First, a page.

New York: A New York police officer accused of placing a 43-year-old black man in a banned choke hold just before his death in 2014 will not face federal charges, the government said, in a decision slammed by the victim's family as an "insult."
The move effectively closed the five-year-old case that fueled national "Black Lives Matter" protests calling for police to be held accountable for the deaths of unarmed African-Americans in custody or facing arrest.
Richard Donoghue, the US attorney in Brooklyn, said there was "insufficient evidence" that officer Daniel Pantaleo broke the law or contributed to the death of Eric Garner during an arrest on July 17, 2014.
The lawyer told reporters Pantaleo had not deliberately placed Garner in a choke hold although he effectively created one for seven seconds as both men struggled and fell.
Garner, who was being detained on suspicion of illegally selling cigarettes on a sidewalk, repeatedly said "I can't breathe" to officers holding him down and after Pantaleo pulled away from his neck.
He then appeared to lose consciousness, and the father-of-six was taken to a hospital where he was pronounced dead.
But Pantaleo was not engaged in the choke hold as Garner called out, Donoghue said, nor afterwards.
One medical examiner ruled that the death was a homicide, saying he suffered "compression of neck (chokehold), compression of chest and prone positioning during physical restraint by police."
But a second was unable to conclude that the accidental choke hold itself was the cause.
Experts said other factors that might have contributed to Garner's cardiac arrest included being held in a prone position, damage to his neck unattributable to the choke hold and underlying ailments.
'A terrible tragedy'
Calling Garner's death "a terrible tragedy," Donoghue said that "having thoroughly investigated the surrounding circumstances, the department has concluded that the evidence would not support federal civil rights charges against any officer."
"This is an outrage, an insult to injury," said Garner's mother Gwen Carr outside the US attorney's office. "You won't get away with it. I stood by for five years. I'm not being quiet anymore."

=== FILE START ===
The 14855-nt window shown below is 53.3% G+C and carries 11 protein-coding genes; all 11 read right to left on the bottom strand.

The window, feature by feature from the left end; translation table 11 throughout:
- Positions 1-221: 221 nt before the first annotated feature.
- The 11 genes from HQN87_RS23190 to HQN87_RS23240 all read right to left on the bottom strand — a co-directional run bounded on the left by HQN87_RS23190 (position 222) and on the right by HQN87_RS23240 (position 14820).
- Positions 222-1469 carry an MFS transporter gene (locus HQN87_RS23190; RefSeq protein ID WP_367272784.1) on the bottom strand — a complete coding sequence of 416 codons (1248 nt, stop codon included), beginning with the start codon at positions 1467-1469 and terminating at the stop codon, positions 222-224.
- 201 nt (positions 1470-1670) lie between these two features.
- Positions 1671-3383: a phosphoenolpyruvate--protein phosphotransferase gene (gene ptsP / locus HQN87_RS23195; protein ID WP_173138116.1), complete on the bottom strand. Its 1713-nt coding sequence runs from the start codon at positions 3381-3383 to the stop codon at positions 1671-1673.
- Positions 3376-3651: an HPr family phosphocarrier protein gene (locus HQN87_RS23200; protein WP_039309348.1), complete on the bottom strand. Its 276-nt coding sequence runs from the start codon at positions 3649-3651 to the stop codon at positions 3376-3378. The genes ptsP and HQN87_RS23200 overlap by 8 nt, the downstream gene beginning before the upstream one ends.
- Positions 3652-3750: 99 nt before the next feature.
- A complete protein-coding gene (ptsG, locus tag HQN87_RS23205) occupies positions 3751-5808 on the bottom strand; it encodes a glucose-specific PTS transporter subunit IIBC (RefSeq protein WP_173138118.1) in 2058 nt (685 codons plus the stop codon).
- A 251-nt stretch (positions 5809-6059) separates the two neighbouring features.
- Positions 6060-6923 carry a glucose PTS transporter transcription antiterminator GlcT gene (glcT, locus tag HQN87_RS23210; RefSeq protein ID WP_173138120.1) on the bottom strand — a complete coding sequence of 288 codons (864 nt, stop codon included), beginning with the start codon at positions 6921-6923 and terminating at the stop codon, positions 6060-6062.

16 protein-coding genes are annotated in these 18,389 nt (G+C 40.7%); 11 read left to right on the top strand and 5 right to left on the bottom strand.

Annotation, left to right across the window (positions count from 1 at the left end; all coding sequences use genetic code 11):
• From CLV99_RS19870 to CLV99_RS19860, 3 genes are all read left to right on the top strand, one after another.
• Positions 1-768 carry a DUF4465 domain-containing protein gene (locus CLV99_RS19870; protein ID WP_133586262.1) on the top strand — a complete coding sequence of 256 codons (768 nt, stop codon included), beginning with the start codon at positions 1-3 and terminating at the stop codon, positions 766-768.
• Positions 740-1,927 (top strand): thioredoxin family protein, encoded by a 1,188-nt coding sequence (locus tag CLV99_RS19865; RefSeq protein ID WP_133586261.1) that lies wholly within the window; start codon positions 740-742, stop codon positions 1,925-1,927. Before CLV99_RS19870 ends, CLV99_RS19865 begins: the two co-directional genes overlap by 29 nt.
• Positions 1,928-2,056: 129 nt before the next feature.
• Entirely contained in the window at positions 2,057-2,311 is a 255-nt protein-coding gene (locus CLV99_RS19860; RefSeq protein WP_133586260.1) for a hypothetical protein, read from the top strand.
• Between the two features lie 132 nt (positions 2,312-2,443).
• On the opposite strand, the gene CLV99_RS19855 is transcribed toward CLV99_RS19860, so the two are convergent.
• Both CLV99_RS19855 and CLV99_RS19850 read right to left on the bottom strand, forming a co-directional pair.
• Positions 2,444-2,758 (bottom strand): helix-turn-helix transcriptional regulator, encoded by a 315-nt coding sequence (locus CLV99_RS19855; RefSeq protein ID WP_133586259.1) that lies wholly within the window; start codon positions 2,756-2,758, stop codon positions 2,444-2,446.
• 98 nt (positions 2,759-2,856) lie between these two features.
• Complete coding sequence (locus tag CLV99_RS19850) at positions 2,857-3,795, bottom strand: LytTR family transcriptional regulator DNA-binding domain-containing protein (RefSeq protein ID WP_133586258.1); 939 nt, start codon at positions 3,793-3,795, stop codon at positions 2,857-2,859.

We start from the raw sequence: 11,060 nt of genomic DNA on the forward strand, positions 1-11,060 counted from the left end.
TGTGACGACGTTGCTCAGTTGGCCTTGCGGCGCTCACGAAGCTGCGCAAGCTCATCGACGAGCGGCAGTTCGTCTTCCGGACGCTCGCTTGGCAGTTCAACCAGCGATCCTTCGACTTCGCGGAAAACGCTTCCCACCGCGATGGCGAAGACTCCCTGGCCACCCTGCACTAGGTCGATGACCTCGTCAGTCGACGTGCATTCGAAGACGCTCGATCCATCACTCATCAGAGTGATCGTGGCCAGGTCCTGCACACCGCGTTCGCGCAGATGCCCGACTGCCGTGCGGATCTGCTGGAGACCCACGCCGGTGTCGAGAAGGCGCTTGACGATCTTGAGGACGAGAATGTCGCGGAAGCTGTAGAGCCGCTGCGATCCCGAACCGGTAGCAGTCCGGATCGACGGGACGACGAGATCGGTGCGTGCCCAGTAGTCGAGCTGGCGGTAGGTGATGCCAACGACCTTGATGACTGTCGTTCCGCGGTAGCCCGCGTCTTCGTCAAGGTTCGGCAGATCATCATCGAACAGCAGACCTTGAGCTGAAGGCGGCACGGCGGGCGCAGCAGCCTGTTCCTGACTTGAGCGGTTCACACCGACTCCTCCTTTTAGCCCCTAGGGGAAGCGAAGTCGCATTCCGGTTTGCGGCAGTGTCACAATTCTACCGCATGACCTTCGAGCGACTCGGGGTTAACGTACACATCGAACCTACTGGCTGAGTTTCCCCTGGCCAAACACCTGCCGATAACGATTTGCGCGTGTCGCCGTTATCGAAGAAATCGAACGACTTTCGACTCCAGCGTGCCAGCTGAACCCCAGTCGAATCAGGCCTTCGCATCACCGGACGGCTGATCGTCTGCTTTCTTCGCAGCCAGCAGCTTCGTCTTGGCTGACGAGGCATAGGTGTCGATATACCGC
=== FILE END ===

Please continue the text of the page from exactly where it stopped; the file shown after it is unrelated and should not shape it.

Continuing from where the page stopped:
The decision came one day before the statute of limitations ran out on the case - and after years of pressure from Garner's mother and supporters for federal prosecution.
A New York state grand jury had decided in December 2014 that there was insufficient evidence to support homicide charges, amid claims that Garner suffered from a heart condition and asthma that could have caused his death.
"The DoJ has failed us," Carr said. "Five years ago, my son said 'I can't breathe' 11 times. Today we can't breathe. Because they have let us down."
African-American rights leader Al Sharpton demanded that Pantaleo be fired, complaining that the federal government had "choked Lady Justice," while New York Mayor Bill de Blasio also voiced disappointment.
The arrest of Garner by four officers was recorded by a bystander on a cellphone. The footage went viral and sparked an uproar.
It showed Pantaleo putting his arm tightly around the much larger suspect's neck and driving him down to the pavement before releasing him. Meanwhile another officer pressed Garner's head to the pavement, and he complained 11 times that he could not breathe.
Garner's family turned to the Justice Department to consider whether federal criminal or civil rights charges could be brought against one or more officers in the case.
New York Police Commissioner James P. O'Neill will ultimately decide whether to take disciplinary measures including firing Pantaleo, but he has been waiting for the verdict of a departmental trial for the officer that finished last month.
New York Democratic Senator Kirsten Gillibrand, who is also running for president, called the decision not to prosecutor "an outrage."
"Five years after Eric Garner was placed in a banned chokehold in clear violation of NYPD policy, and said 'I can't breathe' eleven times on video, his family still can't get justice," she said.